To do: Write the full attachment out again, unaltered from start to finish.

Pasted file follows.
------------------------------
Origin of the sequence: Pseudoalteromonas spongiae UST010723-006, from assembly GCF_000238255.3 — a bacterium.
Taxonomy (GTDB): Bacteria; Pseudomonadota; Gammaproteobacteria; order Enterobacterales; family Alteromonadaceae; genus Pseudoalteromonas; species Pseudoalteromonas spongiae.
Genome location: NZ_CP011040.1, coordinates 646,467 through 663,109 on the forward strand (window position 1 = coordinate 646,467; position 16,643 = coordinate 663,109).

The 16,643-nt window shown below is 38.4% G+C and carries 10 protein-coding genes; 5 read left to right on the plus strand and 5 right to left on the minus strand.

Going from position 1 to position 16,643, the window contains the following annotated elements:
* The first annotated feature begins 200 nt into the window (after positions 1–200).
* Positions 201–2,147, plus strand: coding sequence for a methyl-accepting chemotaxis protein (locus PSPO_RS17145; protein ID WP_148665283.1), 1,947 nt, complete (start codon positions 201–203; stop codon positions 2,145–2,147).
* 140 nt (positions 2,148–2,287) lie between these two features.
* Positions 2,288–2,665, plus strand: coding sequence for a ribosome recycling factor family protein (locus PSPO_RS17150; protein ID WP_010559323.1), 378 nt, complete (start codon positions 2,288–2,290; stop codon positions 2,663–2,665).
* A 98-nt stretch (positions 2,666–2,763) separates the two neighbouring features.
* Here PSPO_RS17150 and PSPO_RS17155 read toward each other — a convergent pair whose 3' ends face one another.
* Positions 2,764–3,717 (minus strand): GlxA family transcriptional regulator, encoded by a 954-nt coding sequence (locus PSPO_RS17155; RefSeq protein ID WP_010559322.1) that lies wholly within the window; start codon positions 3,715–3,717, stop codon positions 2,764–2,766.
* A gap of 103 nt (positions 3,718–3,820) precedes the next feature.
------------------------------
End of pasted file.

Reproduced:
Origin of the sequence: Pseudoalteromonas spongiae UST010723-006, from assembly GCF_000238255.3 — a bacterium.
Taxonomy (GTDB): Bacteria; Pseudomonadota; Gammaproteobacteria; order Enterobacterales; family Alteromonadaceae; genus Pseudoalteromonas; species Pseudoalteromonas spongiae.
Genome location: NZ_CP011040.1, coordinates 646,467 through 663,109 on the forward strand (window position 1 = coordinate 646,467; position 16,643 = coordinate 663,109).

The 16,643-nt window shown below is 38.4% G+C and carries 10 protein-coding genes; 5 read left to right on the plus strand and 5 right to left on the minus strand.

Going from position 1 to position 16,643, the window contains the following annotated elements:
* The first annotated feature begins 200 nt into the window (after positions 1–200).
* Positions 201–2,147, plus strand: coding sequence for a methyl-accepting chemotaxis protein (locus PSPO_RS17145; protein ID WP_148665283.1), 1,947 nt, complete (start codon positions 201–203; stop codon positions 2,145–2,147).
* 140 nt (positions 2,148–2,287) lie between these two features.
* Positions 2,288–2,665, plus strand: coding sequence for a ribosome recycling factor family protein (locus PSPO_RS17150; protein ID WP_010559323.1), 378 nt, complete (start codon positions 2,288–2,290; stop codon positions 2,663–2,665).
* A 98-nt stretch (positions 2,666–2,763) separates the two neighbouring features.
* Here PSPO_RS17150 and PSPO_RS17155 read toward each other — a convergent pair whose 3' ends face one another.
* Positions 2,764–3,717 (minus strand): GlxA family transcriptional regulator, encoded by a 954-nt coding sequence (locus PSPO_RS17155; RefSeq protein ID WP_010559322.1) that lies wholly within the window; start codon positions 3,715–3,717, stop codon positions 2,764–2,766.
* A gap of 103 nt (positions 3,718–3,820) precedes the next feature.